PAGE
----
Gothamist continues to cover the Underbelly story in depth. Today they have a roundup of stories from some of those who have been arrested. Our original estimate of a dozen or so people having been arrested has continued to trend upward, with sources stating that the tally at the moment is closer to 30.
NY Times Art Beat has similar coverage, with quotes from the MTA stating they have no intent to paint the abandoned station shell.
If the comments within the NY Times article are any indication, the public really wants to see this art installation. Some are clearly willing to risk arrest just to see it. Let me state this again: The MTA should throw some lights down there and open the space to the public. Charge a high admission fee. This is great, low cost potential revenue stream for the MTA. The only argument I’ve heard against this has been that it would cost too much to create a viable entrance that is safe to the public. This is simply not true. We have it from sources within the MTA that the station shell is accessible behind locked doors, and the only work that would be needed would be the installation of a temporary staircase (the structure of which is already in place).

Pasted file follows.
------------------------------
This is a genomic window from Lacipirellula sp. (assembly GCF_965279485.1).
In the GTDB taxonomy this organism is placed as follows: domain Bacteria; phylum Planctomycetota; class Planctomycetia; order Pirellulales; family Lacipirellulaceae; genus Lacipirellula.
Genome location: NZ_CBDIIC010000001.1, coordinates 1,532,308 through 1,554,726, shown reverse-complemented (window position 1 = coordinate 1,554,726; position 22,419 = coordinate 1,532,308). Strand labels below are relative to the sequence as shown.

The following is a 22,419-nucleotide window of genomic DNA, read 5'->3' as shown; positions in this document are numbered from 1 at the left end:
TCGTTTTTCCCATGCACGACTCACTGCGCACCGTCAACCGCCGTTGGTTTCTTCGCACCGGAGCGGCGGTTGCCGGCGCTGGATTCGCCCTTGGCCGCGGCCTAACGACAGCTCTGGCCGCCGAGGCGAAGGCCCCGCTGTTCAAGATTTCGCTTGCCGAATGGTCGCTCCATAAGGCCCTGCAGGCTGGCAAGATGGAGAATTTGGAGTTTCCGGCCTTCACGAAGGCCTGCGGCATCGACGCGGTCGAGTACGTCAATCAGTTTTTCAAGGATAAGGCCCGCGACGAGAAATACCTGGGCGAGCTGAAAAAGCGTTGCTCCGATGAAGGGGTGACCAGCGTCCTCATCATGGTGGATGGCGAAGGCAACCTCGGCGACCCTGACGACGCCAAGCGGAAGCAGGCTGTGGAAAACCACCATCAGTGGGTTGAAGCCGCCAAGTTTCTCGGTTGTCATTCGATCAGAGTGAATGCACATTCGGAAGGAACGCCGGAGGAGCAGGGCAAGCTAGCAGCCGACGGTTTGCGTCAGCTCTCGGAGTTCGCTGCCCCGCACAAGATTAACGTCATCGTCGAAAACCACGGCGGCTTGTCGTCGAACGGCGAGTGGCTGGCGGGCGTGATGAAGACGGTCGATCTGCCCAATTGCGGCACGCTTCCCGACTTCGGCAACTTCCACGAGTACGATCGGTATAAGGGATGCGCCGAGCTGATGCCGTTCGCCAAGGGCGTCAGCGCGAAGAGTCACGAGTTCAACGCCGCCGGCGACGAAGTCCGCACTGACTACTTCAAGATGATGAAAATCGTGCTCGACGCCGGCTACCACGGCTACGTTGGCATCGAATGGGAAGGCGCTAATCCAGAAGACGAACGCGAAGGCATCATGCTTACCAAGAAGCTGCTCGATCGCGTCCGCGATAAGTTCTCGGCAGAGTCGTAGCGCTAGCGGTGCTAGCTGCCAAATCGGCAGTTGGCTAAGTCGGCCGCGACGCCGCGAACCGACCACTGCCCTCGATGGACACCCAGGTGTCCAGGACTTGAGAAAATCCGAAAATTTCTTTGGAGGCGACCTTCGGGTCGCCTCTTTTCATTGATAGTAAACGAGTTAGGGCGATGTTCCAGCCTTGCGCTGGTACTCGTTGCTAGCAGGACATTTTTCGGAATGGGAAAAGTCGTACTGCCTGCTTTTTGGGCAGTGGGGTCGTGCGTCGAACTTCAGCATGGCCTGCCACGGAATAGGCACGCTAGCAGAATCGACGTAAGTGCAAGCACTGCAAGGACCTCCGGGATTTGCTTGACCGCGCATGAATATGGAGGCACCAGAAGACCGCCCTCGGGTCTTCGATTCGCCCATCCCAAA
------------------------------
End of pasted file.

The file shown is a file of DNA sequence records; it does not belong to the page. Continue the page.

There is a huge market for this. 8 years ago, nearly on this exact date, a line stretching at least 5 blocks long formed as art lovers and tunnel foamers eagerly waited for chance to crawl down a manhole and view artwork from yours truly, Margaret Morton, Revs, Julia Solis, and many others. Barely 1/4th of the people on the line that day got to see the installation, and the one day only event was never repeated.
There is a huge market for this type of art show. Each visitor paid $10 to enter – and that was to see a tunnel and works by perhaps a dozen artists. This station includes art from over 100 artists. A black tie opening with an entrance fee of $100 would sell out. The public at large would probably pay 15 to 20 a pop to see this project. The MTA is sitting on a gold mine. They should do what a real public authority would do: Open it to the public and make us some money!
In completely unrelated news, we now have a second batch of photos from underbelly available for your viewing pleasure. With I like about this batch are some of the small detail shots. It seems some artists put added touches in the tunnel space. Smaller and less obvious than the large works, these small bits give the space much more personality.